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Johns Hopkins Pediatric

Eating Up Food Allergies

June 13, 2013

Robert Wood, M.D.

Pediatric allergist Robert Wood with his young patient, Lexi Rosa.

There was no doubt that Alexandra “Lexi” Rosa suffered food allergies—soon after her birth she was diagnosed with milk intolerance, at 21 months she got sick on peas, followed by signs of anaphylaxis when she tried some Thai chicken with peanuts. At the pediatric allergist’s office, there was also little doubt about her recommended course of treatment—avoid allergenic foods, treat reactions, and watch and wait to see if she outgrows her allergies.

For the next eight years Lexi’s parents followed the plan by managing her diet well at home and staying on the lookout for any signs of allergic reactions. But, like many parents of highly allergic children, they also worried constantly about her inadvertently ingesting an allergic substance at birthday parties or school. Looking for some relief, they learned about pediatric allergist Robert Wood’s food allergy research in which he exposes a child’s immune system to small doses of the culprit food, eventually retraining the body to accept the food as a normal, non-harmful substance. Wood, chief of the Division of Pediatric Allergy and Immunology at the Children’s Center, had already conducted oral immunotherapy studies among children with milk allergy with promising results, and more recently with egg-allergic children.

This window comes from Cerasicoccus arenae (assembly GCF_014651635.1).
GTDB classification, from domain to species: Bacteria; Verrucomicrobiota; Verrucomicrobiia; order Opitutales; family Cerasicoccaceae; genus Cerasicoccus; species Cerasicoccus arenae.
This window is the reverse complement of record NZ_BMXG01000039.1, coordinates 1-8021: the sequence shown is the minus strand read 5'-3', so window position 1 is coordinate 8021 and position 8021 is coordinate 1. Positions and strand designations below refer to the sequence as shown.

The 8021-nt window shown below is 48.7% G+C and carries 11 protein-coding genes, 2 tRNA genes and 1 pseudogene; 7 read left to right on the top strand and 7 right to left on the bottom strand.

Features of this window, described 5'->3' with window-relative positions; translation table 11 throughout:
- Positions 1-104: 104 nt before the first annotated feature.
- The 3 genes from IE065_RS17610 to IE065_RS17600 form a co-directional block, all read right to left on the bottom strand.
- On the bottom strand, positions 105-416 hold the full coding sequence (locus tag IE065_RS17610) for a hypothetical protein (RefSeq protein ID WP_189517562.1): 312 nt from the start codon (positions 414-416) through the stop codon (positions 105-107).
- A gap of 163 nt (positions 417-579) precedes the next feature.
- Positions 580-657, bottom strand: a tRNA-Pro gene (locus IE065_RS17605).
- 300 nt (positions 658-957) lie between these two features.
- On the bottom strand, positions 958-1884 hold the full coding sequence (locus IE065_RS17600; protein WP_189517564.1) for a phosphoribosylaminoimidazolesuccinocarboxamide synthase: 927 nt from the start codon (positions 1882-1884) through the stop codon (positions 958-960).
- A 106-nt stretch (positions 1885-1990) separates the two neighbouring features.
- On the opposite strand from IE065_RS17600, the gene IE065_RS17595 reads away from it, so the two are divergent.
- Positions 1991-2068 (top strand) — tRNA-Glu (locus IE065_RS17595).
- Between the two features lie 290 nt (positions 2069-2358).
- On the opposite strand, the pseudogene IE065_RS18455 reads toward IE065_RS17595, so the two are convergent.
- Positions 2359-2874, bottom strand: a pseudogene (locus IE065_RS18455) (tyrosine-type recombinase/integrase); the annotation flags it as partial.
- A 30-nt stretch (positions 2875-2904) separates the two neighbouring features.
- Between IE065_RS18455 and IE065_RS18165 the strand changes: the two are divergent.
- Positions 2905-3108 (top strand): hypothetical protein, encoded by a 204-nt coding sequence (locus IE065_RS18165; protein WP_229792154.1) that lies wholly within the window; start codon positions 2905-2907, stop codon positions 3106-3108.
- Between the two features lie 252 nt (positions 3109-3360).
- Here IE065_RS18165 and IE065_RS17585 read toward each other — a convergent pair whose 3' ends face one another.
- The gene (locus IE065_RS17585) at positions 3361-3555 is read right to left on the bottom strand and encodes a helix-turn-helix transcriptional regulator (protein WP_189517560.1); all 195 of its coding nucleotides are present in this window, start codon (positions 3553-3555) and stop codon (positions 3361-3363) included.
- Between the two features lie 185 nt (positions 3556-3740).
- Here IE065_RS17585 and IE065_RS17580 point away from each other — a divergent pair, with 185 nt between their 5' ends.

“Children went from having serious allergic reactions after a morsel of cake to consuming eggs with minimal or no symptoms, and that, in and of itself, can give parents invaluable peace of mind,” says Wood of his most recent findings (The New England Journal of Medicine, July 19, 2012).

Indeed, more than a quarter of the patients in the trial had complete long-term elimination of egg-related allergic reactions—the holy grail of allergy therapy. Yet, even those who didn’t lose their allergies became better at tolerating higher doses of egg with only mild or no symptoms. A higher threshold of tolerance, Wood says, is an important clinical goal because it offers protection against serious allergic reactions from accidental or incidental exposures, some of which can be life-threatening.

Next on the horizon: A series of oral-immunotherapy trials for young children with peanut allergies, more egg therapy studies and the world’s first oral-immunotherapy study for patients with wheat allergies.

“If you’re the parent of a highly allergic child,” says Lexi’s mom, Michele Rosa, “it makes a huge difference to have someone with Dr. Wood’s expertise.” 

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